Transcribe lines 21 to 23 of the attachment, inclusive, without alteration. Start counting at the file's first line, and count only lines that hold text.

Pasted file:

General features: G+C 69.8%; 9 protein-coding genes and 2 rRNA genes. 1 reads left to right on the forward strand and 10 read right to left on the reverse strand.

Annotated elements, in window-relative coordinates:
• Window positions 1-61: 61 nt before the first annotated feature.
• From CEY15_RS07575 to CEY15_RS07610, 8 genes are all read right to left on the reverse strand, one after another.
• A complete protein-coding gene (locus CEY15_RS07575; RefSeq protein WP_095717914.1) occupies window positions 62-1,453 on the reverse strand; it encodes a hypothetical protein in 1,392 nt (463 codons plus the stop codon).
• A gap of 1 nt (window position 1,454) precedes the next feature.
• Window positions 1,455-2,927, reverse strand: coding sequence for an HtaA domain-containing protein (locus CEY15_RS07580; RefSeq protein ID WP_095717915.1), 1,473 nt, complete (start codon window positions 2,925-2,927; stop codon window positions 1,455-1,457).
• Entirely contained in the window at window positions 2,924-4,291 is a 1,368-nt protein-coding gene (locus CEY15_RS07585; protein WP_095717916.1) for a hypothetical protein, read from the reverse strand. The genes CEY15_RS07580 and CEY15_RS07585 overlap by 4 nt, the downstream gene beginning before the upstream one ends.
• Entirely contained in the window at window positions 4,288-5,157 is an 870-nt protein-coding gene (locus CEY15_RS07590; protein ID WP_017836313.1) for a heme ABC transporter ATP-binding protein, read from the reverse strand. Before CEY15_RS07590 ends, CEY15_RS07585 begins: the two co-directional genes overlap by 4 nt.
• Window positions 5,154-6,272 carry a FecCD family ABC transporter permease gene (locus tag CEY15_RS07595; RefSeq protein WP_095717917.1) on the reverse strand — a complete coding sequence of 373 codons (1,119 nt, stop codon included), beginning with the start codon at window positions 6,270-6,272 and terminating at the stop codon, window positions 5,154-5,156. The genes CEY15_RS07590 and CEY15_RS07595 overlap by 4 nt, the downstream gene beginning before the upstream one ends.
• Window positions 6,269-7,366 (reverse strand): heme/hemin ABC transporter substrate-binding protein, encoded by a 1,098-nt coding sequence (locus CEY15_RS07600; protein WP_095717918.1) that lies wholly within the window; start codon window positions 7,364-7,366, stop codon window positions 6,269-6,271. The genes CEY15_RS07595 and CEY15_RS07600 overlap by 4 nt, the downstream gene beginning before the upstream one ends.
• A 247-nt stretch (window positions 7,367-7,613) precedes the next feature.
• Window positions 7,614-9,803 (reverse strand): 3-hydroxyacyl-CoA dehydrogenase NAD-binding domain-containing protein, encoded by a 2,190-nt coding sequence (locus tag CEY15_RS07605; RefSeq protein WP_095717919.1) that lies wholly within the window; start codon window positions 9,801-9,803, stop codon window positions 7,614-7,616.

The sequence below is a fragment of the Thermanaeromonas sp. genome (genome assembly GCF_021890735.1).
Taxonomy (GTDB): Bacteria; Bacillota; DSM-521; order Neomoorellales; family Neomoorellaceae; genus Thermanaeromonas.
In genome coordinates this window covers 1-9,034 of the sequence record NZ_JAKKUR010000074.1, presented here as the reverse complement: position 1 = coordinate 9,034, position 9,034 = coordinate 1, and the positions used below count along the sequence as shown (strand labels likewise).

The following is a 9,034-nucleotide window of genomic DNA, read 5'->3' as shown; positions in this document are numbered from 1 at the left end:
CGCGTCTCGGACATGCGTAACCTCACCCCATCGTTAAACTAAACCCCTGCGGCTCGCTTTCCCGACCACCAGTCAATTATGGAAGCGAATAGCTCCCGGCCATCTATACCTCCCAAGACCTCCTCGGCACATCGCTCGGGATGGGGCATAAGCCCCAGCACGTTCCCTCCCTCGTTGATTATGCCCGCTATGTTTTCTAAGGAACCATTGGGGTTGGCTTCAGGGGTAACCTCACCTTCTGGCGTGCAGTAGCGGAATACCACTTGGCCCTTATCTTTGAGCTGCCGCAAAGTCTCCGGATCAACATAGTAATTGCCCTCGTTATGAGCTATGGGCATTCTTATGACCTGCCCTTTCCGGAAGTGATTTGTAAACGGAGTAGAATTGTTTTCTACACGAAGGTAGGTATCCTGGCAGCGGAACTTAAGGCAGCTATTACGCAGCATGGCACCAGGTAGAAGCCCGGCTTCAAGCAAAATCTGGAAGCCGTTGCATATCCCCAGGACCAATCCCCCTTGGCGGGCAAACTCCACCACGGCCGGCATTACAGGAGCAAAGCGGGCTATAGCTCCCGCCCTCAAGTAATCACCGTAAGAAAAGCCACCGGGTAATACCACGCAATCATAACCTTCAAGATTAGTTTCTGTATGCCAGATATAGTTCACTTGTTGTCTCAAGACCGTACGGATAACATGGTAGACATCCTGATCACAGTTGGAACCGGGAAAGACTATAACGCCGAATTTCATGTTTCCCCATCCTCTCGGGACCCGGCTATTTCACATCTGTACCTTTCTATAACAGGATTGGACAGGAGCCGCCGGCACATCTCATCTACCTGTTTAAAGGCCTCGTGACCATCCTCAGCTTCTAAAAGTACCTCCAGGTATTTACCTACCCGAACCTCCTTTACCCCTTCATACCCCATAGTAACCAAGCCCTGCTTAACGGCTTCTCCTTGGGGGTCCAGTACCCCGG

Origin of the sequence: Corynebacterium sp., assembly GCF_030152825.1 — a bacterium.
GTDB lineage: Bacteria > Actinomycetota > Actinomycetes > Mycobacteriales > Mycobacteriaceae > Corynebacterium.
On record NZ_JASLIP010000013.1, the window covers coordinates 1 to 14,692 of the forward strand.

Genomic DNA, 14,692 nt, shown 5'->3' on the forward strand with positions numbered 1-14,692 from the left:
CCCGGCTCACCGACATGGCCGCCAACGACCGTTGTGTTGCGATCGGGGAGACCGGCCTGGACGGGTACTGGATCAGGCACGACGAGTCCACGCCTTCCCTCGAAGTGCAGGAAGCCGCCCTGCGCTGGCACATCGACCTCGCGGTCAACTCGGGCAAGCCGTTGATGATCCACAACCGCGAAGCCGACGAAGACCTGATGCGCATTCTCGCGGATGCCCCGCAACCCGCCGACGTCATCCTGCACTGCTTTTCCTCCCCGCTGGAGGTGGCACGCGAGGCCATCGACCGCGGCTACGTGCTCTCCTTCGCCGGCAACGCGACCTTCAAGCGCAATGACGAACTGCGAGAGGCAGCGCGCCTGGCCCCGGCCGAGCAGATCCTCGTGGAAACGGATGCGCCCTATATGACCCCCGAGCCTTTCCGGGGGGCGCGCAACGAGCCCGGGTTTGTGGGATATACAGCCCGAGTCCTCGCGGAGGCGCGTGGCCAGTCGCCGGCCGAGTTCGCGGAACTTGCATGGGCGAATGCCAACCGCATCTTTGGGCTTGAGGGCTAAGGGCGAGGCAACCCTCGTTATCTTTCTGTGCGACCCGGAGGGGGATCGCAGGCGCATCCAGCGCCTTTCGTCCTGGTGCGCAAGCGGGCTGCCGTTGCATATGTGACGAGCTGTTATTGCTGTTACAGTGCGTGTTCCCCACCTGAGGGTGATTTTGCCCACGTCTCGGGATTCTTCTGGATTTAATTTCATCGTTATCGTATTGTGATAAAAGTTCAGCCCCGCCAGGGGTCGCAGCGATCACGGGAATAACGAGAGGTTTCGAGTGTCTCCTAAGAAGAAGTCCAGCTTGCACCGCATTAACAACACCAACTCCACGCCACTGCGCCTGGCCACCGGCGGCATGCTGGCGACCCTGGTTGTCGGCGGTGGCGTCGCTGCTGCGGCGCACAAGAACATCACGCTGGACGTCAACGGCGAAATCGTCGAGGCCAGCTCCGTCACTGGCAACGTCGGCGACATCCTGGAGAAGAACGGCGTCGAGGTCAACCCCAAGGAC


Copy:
On record NZ_JASLIP010000013.1, the window covers coordinates 1 to 14,692 of the forward strand.

Genomic DNA, 14,692 nt, shown 5'->3' on the forward strand with positions numbered 1-14,692 from the left:
CCCGGCTCACCGACATGGCCGCCAACGACCGTTGTGTTGCGATCGGGGAGACCGGCCTGGACGGGTACTGGATCAGGCACGACGAGTCCACGCCTTCCCTCGAAGTGCAGGAAGCCGCCCTGCGCTGGCACATCGACCTCGCGGTCAACTCGGGCAAGCCGTTGATGATCCACAACCGCGAAGCCGACGAAGACCTGATGCGCATTCTCGCGGATGCCCCGCAACCCGCCGACGTCATCCTGCACTGCTTTTCCTCCCCGCTGGAGGTGGCACGCGAGGCCATCGACCGCGGCTACGTGCTCTCCTTCGCCGGCAACGCGACCTTCAAGCGCAATGACGAACTGCGAGAGGCAGCGCGCCTGGCCCCGGCCGAGCAGATCCTCGTGGAAACGGATGCGCCCTATATGACCCCCGAGCCTTTCCGGGGGGCGCGCAACGAGCCCGGGTTTGTGGGATATACAGCCCGAGTCCTCGCGGAGGCGCGTGGCCAGTCGCCGGCCGAGTTCGCGGAACTTGCATGGGCGAATGCCAACCGCATCTTTGGGCTTGAGGGCTAAGGGCGAGGCAACCCTCGTTATCTTTCTGTGCGACCCGGAGGGGGATCGCAGGCGCATCCAGCGCCTTTCGTCCTGGTGCGCAAGCGGGCTGCCGTTGCATATGTGACGAGCTGTTATTGCTGTTACAGTGCGTGTTCCCCACCTGAGGGTGATTTTGCCCACGTCTCGGGATTCTTCTGGATTTAATTTCATCGTTATCGTATTGTGATAAAAGTTCAGCCCCGCCAGGGGTCGCAGCGATCACGGGAATAACGAGAGGTTTCGAGTGTCTCCTAAGAAGAAGTCCAGCTTGCACCGCATTAACAACACCAACTCCACGCCACTGCGCCTGGCCACCGGCGGCATGCTGGCGACCCTGGTTGTCGGCGGTGGCGTCGCTGCTGCGGCGCACAAGAACATCACGCTGGACGTCAACGGCGAAATCGTCGAGGCCAGCTCCGTCACTGGCAACGTCGGCGACATCCTGGAGAAGAACGGCGTCGAGGTCAACCCCAAGGAC